There is a common adage in the business world that timing is everything. It has been proven to be true throughout history as new products, technologies, communication platforms and management processes emerged, took root and transformed what we previously viewed as permanent. It is part of what makes life interesting, challenging and open to the promise of possibility.
As the world begins to emerge from the coronavirus pandemic, it is essential that we seize the opportunity not to merely restore our economic and social footing, but to recreate, reinvest and reinvigorate toward the mutual goal of a better tomorrow. It is not enough to merely reset the table after the storm has passed. The timing is right for us to work cooperatively, urban and rural, large businesses and small, across the political divide, to make certain that – a decade from now – we can look back and say we seized the opportunity when it was before us.
Every one of the dozen business sectors Cooperative Network supports across Minnesota and Wisconsin has been impacted to some degree by the pandemic. Our members provide essential services in agriculture, food processing, healthcare, housing, finance, energy and risk management. These cooperatives serve members across state lines, in rural communities and cities, alike, in ways that directly impact daily life. The past year has brought tremendous challenges to our cooperatives and their members. But it is important to recognize that significant challenges existed prior to COVID-19 in the form of inadequate housing, healthcare, social services, broadband access, food availability and infrastructure.
The proposed government stimulus funding is controversial. Some feel it is excessive and extends beyond the normal role of government. Some feel it reaches beyond economic assistance into social and cultural programs; still, others feel these are essential components if we hope to revitalize our communities. And, of course, there are questions concerning taxation, the national debt and the role of government. All good questions with no quick and easy answers, but impactful change has never come quick or easy.
I suggest we follow a process similar to what a doctor follows when examining an ill patient. What are the patient’s symptoms? Many of our communities are suffering from a decline of economic activity and reinvestment that has caused stagnation in the place of rebirth, isolation in the place of community and outsourcing in the place of local development. Individual projects, such as replacing a single bridge on a poorly maintained road, or attracting a single employer to one locale, has little chance of resolving challenges that have been building in many of our rural and urban communities for decades.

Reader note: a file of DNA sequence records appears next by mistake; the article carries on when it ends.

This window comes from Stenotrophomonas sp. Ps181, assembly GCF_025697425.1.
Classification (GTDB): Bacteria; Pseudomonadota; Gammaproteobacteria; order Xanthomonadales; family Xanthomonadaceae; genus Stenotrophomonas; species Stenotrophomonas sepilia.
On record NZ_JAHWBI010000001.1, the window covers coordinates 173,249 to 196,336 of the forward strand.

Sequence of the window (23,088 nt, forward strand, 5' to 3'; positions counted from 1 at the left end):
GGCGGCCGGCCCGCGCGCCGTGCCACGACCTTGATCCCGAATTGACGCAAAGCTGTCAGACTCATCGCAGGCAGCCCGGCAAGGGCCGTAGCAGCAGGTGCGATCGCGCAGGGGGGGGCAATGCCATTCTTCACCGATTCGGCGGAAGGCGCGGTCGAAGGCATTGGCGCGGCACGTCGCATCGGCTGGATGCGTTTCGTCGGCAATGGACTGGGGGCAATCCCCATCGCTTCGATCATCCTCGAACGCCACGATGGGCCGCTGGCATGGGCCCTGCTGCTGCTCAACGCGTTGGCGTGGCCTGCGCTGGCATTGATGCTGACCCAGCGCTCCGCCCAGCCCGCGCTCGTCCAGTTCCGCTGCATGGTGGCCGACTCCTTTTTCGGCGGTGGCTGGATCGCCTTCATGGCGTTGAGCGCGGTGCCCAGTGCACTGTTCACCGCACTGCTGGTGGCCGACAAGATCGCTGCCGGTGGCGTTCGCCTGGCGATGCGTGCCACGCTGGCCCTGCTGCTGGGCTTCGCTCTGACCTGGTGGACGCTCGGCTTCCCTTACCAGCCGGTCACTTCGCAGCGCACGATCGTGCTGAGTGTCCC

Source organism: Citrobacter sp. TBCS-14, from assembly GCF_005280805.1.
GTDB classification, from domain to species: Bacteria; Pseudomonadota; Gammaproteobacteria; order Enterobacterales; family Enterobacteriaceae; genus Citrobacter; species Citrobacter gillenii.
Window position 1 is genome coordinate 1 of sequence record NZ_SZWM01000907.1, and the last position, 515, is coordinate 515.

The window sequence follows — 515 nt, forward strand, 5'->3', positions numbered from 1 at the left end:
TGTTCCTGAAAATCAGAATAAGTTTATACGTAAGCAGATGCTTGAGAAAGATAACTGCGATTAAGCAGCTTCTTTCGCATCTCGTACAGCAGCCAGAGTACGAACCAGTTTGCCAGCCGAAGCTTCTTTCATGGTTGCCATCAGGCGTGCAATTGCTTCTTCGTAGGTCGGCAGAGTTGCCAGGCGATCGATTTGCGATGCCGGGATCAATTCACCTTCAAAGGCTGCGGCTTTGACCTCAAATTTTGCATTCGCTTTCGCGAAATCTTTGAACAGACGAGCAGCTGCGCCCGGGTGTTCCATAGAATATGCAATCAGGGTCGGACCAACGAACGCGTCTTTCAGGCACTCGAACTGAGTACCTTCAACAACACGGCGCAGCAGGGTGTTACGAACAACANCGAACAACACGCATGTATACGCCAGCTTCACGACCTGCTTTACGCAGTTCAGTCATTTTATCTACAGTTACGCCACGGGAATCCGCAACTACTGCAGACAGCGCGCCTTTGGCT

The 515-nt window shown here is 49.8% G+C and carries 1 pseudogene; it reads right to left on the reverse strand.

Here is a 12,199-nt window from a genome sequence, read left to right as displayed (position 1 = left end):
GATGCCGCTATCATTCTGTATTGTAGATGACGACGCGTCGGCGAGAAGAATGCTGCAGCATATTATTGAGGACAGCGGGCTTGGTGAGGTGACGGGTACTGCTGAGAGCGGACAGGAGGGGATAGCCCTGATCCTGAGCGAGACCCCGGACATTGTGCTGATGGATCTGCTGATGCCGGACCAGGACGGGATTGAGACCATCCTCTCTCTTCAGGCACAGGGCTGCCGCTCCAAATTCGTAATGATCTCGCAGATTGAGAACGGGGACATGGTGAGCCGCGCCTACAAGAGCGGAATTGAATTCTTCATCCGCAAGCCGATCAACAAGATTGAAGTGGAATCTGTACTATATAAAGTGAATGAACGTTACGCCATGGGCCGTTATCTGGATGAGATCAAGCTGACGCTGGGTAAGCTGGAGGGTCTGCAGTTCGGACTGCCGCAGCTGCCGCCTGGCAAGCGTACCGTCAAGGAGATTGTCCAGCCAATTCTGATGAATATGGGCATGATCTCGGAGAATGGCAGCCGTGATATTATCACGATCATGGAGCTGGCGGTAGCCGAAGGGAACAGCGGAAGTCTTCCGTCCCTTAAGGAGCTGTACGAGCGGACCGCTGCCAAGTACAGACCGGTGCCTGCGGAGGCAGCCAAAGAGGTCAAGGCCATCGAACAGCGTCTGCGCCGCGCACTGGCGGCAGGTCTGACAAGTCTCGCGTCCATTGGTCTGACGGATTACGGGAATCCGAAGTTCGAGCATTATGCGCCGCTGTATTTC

Upon examination, the doctor is best to choose a broad-spectrum remedy for what ails the patient, prioritizing areas of concern and following a holistic approach. For the good of our communities, broadband expansion leads the way. This is a priority for all of our sectors and remains essential to building commerce, continuing education, expanding telehealth and creating platforms for precision agriculture.
Next, we must take a broad-based approach to physical infrastructure. Yes, we need to rebuild our roads and bridges, but we need to do more. Our cooperatives rely on river transportation, and modernization of the lock and dam system is long overdue. The housing stock in rural communities has declined significantly. Incentives for building family and low-income housing are required. Rural hospitals and health clinics, with access to mental health professionals, need to be established and supported. Childcare and eldercare access must be expanded, as well as access to public transportation. And, no community can survive without a strong education system that serves as the foundation for culture and communication.
This is the time to ensure our water and soils are protected and available to future generations. Practical, preventive measures must be put in place – supported by the necessary cost-sharing and technical assistance – that allow efficient farming practices, addresses climate change and protects our most valuable assets. Rural areas of the Upper Midwest have strong attributes, such as natural resources, access to inputs and lower land, labor and transportation costs. There is a basis for small manufacturing and diverse agricultural systems ready to be reprogramed and revitalized. With the possibility that nearly one-third of the work force will be willing and capable to work from home in the future, there is a new, talented population interested in helping rebuild Small Town, U.S.A.
Cooperative Network is excited to begin work on cooperative feasibility studies to determine how the cooperative model can help respond to these challenges and be expanded to meet emerging ones. The track record of cooperatives responding to the common need is well-established and should not be ignored. There are no perfect plans in place for success, but as Voltaire warned in 1770, we must not allow “perfect to be the enemy of good.” There is much good work to be done. Let’s bridge the divide that separates us and build a better tomorrow, today.